On March 10, also in Brennan Hall’s Rose Room, nurses will hear largely the same message about literacy but with a tailored medical slant.
Lamanna said the nurse training seminar will focus on the correlation between chronic ear infections in children and deficits in phonological processing, a skill that relates to processing words as they are heard, not printed.
Students with phonological difficulties might have trouble associating speech sounds to letters when reading or spelling.
Children who experience frequent ear infections are at risk for such speech-sound disorders if the ear infections are accompanied by hearing loss, according to the American Speech-Language Hearing Association (www.asha.org).
The nurse training seminar will target school nurses in all 20 school districts within NEIU 19, which serves Lackawanna, Pike, Susquehanna, Wayne and Wyoming counties.
“We want nurses to document children who are presenting with chronic ear infections and be an extra set of eyes to make sure kids are achieving reading benchmarks,” Lamanna said.
In other words, she said, if a nurse sees the same student frequently for an ear problem, he or she “might just glance at their reading grades every quarter.”
A signature event of the literacy effort will take place April 22 and will target all reading specialists in NEIU 19, Lamanna said. Superintendents, school-board presidents and elected officials also will be invited.
Keynote speaker for that event will be G. Reid Lyon, Ph.D., a Distinguished Professor of Education Leadership and Policy at Southern Methodist University in Dallas, Texas, and a Distinguished Scientist in the School of Brain & Behavior Sciences at the University of Texas in Dallas.
Dr. Lyon founded and serves as CEO of Synergistic Education Solutions, an educational consulting firm, and has become a leader in the development of evidence-based education policy at federal and state levels.
Lamanna pointed out that he advised President George W. Bush on education research and policies. His website, www.reidlyon.com, notes that he did so from 2001 until 2005, while he directed programs at the National Institutes of Health as well as the National Institute of Child Health and Human Development.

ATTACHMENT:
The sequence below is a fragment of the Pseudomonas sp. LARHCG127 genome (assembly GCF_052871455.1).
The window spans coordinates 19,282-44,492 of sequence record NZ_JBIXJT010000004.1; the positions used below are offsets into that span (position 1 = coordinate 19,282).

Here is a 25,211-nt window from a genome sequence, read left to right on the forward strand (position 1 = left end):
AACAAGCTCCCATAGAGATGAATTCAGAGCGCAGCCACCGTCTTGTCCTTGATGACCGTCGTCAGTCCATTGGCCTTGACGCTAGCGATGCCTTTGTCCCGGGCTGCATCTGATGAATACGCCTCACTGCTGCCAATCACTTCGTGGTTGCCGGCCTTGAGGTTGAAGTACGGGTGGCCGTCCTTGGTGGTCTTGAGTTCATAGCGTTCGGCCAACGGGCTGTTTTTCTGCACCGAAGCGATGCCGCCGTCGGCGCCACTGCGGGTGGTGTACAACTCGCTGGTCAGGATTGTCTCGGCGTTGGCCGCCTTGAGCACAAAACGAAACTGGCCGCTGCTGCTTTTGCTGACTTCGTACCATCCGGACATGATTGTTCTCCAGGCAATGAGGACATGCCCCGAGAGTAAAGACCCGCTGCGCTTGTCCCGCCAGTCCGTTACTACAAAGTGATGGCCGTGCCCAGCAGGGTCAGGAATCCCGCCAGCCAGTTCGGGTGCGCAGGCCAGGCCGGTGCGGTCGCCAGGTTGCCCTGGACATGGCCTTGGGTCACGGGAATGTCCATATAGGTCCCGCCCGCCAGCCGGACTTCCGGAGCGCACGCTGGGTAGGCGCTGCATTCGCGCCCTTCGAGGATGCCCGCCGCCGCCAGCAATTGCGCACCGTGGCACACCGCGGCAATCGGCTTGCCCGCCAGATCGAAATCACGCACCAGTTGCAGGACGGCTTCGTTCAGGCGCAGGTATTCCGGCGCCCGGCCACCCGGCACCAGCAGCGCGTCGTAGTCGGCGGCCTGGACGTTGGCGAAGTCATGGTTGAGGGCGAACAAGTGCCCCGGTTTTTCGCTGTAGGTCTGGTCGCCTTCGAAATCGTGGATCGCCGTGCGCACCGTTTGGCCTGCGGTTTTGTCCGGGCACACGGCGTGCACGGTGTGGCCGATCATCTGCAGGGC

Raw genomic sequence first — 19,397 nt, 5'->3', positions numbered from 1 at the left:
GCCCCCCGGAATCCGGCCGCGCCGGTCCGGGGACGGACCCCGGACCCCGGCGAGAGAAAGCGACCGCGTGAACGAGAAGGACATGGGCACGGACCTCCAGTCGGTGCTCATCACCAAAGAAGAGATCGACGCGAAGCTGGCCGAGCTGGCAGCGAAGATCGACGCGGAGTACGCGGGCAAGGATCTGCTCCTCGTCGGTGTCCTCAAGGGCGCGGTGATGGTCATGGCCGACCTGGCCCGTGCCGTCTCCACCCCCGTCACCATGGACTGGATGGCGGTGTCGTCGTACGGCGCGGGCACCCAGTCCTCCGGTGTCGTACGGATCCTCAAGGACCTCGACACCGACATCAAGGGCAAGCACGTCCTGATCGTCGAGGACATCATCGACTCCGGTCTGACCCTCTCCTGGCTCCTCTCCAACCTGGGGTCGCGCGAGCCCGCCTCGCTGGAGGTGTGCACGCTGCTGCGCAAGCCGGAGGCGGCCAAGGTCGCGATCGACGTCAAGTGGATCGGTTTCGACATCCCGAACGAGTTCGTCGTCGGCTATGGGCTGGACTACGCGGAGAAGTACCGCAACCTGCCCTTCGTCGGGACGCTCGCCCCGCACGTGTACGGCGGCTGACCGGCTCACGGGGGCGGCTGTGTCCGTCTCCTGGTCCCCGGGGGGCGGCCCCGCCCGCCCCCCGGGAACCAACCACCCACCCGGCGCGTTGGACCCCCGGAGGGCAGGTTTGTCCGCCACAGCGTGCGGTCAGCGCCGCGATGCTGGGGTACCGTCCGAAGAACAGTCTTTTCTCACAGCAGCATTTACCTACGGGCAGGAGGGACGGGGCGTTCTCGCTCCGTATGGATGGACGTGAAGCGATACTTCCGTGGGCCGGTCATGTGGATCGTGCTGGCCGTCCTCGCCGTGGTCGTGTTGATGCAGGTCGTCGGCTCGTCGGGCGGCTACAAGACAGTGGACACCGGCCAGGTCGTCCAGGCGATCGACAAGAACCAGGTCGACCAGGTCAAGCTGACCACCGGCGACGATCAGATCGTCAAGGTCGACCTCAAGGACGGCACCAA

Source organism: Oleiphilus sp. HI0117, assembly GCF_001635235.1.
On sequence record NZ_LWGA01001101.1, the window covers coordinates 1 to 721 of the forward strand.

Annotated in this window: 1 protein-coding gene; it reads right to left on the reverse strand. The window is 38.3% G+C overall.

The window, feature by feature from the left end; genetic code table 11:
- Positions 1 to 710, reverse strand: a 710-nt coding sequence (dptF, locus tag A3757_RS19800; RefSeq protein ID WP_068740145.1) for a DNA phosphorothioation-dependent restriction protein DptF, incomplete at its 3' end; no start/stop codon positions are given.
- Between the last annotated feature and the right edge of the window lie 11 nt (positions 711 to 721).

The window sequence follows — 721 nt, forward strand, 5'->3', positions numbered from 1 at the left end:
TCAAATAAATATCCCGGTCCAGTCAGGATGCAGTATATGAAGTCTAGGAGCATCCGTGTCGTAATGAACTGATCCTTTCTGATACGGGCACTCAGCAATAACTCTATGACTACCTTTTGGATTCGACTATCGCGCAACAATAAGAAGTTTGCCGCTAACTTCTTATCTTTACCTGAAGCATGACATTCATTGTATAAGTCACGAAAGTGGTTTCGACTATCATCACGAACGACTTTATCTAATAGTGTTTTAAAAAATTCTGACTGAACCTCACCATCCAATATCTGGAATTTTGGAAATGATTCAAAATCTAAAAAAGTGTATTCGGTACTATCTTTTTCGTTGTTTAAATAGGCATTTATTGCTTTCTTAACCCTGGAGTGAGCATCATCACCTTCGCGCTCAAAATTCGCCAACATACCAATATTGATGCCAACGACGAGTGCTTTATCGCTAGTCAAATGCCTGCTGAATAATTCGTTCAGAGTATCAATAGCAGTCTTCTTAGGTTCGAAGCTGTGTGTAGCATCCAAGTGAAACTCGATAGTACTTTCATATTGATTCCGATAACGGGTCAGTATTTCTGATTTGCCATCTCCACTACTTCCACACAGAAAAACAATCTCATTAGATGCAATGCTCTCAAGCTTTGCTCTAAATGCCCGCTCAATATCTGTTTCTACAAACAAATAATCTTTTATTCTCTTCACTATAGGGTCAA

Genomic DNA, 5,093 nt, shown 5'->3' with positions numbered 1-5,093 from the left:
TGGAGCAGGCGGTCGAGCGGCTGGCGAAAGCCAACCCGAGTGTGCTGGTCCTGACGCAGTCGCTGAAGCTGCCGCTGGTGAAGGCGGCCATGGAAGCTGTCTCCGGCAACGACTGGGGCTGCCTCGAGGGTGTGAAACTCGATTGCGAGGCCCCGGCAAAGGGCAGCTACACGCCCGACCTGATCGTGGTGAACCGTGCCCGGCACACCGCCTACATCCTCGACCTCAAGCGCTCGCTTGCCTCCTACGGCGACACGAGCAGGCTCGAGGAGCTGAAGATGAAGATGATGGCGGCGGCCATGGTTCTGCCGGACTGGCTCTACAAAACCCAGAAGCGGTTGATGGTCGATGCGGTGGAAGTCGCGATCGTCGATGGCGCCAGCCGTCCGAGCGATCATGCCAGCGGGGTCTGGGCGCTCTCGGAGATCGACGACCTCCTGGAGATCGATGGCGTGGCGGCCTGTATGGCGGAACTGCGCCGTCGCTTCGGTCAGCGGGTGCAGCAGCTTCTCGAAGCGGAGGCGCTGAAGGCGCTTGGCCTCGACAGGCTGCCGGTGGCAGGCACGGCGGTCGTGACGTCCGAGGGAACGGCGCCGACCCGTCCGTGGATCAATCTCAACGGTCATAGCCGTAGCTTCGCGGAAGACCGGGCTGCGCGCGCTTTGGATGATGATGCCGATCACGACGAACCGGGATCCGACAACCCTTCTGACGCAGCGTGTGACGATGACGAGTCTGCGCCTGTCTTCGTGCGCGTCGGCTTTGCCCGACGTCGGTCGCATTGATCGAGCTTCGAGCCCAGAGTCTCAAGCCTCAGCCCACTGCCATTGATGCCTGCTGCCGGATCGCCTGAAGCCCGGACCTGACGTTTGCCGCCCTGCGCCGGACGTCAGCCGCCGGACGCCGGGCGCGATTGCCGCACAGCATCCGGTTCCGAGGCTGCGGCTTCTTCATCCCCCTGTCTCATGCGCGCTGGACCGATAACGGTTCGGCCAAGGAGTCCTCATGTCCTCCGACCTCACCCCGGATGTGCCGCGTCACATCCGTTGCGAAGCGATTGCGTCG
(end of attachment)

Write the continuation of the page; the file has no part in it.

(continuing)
The first trio of major efforts led by the University of Scranton, the Scranton School District and NEIU 19 might be aimed at the medical and educational sector, Lamanna said, but many others have a role in literacy as well, including those who work in nonprofit and faith realms.
For example, Lamanna said, she already has laid the groundwork for literacy education at her own church, the Parker Hill Community Church, which has campuses in Dickson City, Clarks Summit and Wilkes-Barre, and she plans to target “mosques, temples, everybody” in coming weeks and months.
What is the role of the faith community in the literacy crisis?
Lamanna noted an eye-opening article, titled “The Moral Imperative of Literacy,” that discusses children not acquiring a sense of morality, in part, because they cannot read religious teachings, such as the Bible or the Koran. That article, by RiShawn Biddle, is available on www.dropoutnation.net, an education-reform commentary website the author founded.
Illiteracy might seem a distant problem for someone like Lamanna or her colleagues in a university environment, but those who teach the teachers are hardly far removed.
As someone who coordinates graduate reading education and teaches undergraduate reading courses, Lamanna said, “I continuously see research that says teachers are coming out of programs not fully prepared to teach reading.”
Her mission, therefore, is to make sure University of Scranton students are not among the unprepared and that Northeastern Pennsylvania residents are not among the unaware.
“I would like everyone to understand that this is a national problem,” she said. “Illiteracy is not solely the schools’ responsibility but a community effort.”